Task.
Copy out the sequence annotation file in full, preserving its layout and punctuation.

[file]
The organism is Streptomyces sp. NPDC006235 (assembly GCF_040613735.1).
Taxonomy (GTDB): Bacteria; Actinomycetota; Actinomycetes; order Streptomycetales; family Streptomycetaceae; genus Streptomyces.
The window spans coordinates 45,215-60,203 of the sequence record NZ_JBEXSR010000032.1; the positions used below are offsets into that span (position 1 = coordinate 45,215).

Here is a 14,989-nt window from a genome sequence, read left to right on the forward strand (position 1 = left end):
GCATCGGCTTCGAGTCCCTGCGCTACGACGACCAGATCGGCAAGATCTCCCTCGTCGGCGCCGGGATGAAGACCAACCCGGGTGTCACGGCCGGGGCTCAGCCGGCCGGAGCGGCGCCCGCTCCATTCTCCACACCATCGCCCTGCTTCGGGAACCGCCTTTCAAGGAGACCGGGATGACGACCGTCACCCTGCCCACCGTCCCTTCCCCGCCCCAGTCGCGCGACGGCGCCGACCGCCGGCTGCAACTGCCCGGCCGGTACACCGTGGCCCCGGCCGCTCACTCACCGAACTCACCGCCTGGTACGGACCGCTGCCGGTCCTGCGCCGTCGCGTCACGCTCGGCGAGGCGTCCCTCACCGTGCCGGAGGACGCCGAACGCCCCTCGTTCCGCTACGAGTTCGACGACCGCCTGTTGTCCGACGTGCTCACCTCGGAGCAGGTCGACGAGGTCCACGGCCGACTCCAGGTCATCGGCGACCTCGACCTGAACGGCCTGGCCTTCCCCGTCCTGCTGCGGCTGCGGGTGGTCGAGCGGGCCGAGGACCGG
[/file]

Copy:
The organism is Streptomyces sp. NPDC006235 (assembly GCF_040613735.1).
Taxonomy (GTDB): Bacteria; Actinomycetota; Actinomycetes; order Streptomycetales; family Streptomycetaceae; genus Streptomyces.
The window spans coordinates 45,215-60,203 of the sequence record NZ_JBEXSR010000032.1; the positions used below are offsets into that span (position 1 = coordinate 45,215).

Here is a 14,989-nt window from a genome sequence, read left to right on the forward strand (position 1 = left end):
GCATCGGCTTCGAGTCCCTGCGCTACGACGACCAGATCGGCAAGATCTCCCTCGTCGGCGCCGGGATGAAGACCAACCCGGGTGTCACGGCCGGGGCTCAGCCGGCCGGAGCGGCGCCCGCTCCATTCTCCACACCATCGCCCTGCTTCGGGAACCGCCTTTCAAGGAGACCGGGATGACGACCGTCACCCTGCCCACCGTCCCTTCCCCGCCCCAGTCGCGCGACGGCGCCGACCGCCGGCTGCAACTGCCCGGCCGGTACACCGTGGCCCCGGCCGCTCACTCACCGAACTCACCGCCTGGTACGGACCGCTGCCGGTCCTGCGCCGTCGCGTCACGCTCGGCGAGGCGTCCCTCACCGTGCCGGAGGACGCCGAACGCCCCTCGTTCCGCTACGAGTTCGACGACCGCCTGTTGTCCGACGTGCTCACCTCGGAGCAGGTCGACGAGGTCCACGGCCGACTCCAGGTCATCGGCGACCTCGACCTGAACGGCCTGGCCTTCCCCGTCCTGCTGCGGCTGCGGGTGGTCGAGCGGGCCGAGGACCGG